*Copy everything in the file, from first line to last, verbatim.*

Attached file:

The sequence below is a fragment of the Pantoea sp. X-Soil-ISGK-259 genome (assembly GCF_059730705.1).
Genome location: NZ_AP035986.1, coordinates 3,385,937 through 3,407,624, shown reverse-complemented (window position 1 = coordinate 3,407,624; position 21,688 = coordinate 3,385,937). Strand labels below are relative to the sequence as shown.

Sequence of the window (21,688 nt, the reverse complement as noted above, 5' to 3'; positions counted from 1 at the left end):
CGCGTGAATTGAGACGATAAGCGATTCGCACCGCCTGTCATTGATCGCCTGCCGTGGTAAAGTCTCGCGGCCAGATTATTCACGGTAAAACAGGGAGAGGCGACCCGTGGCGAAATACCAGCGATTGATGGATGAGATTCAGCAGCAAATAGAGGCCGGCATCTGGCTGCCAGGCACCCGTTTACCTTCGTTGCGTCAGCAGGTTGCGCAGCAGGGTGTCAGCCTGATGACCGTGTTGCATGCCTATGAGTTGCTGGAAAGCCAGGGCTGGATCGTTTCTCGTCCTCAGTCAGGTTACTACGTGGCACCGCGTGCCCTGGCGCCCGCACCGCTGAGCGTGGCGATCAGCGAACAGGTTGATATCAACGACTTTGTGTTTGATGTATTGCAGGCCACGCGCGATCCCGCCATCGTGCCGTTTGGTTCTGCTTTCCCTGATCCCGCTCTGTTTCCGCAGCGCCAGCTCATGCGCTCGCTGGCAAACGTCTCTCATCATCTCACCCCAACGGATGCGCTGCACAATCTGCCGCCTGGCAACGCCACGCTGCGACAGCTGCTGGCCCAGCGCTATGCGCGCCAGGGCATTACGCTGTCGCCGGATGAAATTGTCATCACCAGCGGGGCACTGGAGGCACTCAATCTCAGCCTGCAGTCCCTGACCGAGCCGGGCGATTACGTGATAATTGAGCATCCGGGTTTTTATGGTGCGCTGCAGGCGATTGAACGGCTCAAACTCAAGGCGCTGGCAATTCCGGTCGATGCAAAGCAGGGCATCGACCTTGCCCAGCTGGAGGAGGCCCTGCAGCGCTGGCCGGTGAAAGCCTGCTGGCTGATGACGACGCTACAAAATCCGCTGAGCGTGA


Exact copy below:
The sequence below is a fragment of the Pantoea sp. X-Soil-ISGK-259 genome (assembly GCF_059730705.1).
Genome location: NZ_AP035986.1, coordinates 3,385,937 through 3,407,624, shown reverse-complemented (window position 1 = coordinate 3,407,624; position 21,688 = coordinate 3,385,937). Strand labels below are relative to the sequence as shown.

Sequence of the window (21,688 nt, the reverse complement as noted above, 5' to 3'; positions counted from 1 at the left end):
CGCGTGAATTGAGACGATAAGCGATTCGCACCGCCTGTCATTGATCGCCTGCCGTGGTAAAGTCTCGCGGCCAGATTATTCACGGTAAAACAGGGAGAGGCGACCCGTGGCGAAATACCAGCGATTGATGGATGAGATTCAGCAGCAAATAGAGGCCGGCATCTGGCTGCCAGGCACCCGTTTACCTTCGTTGCGTCAGCAGGTTGCGCAGCAGGGTGTCAGCCTGATGACCGTGTTGCATGCCTATGAGTTGCTGGAAAGCCAGGGCTGGATCGTTTCTCGTCCTCAGTCAGGTTACTACGTGGCACCGCGTGCCCTGGCGCCCGCACCGCTGAGCGTGGCGATCAGCGAACAGGTTGATATCAACGACTTTGTGTTTGATGTATTGCAGGCCACGCGCGATCCCGCCATCGTGCCGTTTGGTTCTGCTTTCCCTGATCCCGCTCTGTTTCCGCAGCGCCAGCTCATGCGCTCGCTGGCAAACGTCTCTCATCATCTCACCCCAACGGATGCGCTGCACAATCTGCCGCCTGGCAACGCCACGCTGCGACAGCTGCTGGCCCAGCGCTATGCGCGCCAGGGCATTACGCTGTCGCCGGATGAAATTGTCATCACCAGCGGGGCACTGGAGGCACTCAATCTCAGCCTGCAGTCCCTGACCGAGCCGGGCGATTACGTGATAATTGAGCATCCGGGTTTTTATGGTGCGCTGCAGGCGATTGAACGGCTCAAACTCAAGGCGCTGGCAATTCCGGTCGATGCAAAGCAGGGCATCGACCTTGCCCAGCTGGAGGAGGCCCTGCAGCGCTGGCCGGTGAAAGCCTGCTGGCTGATGACGACGCTACAAAATCCGCTGAGCGTGA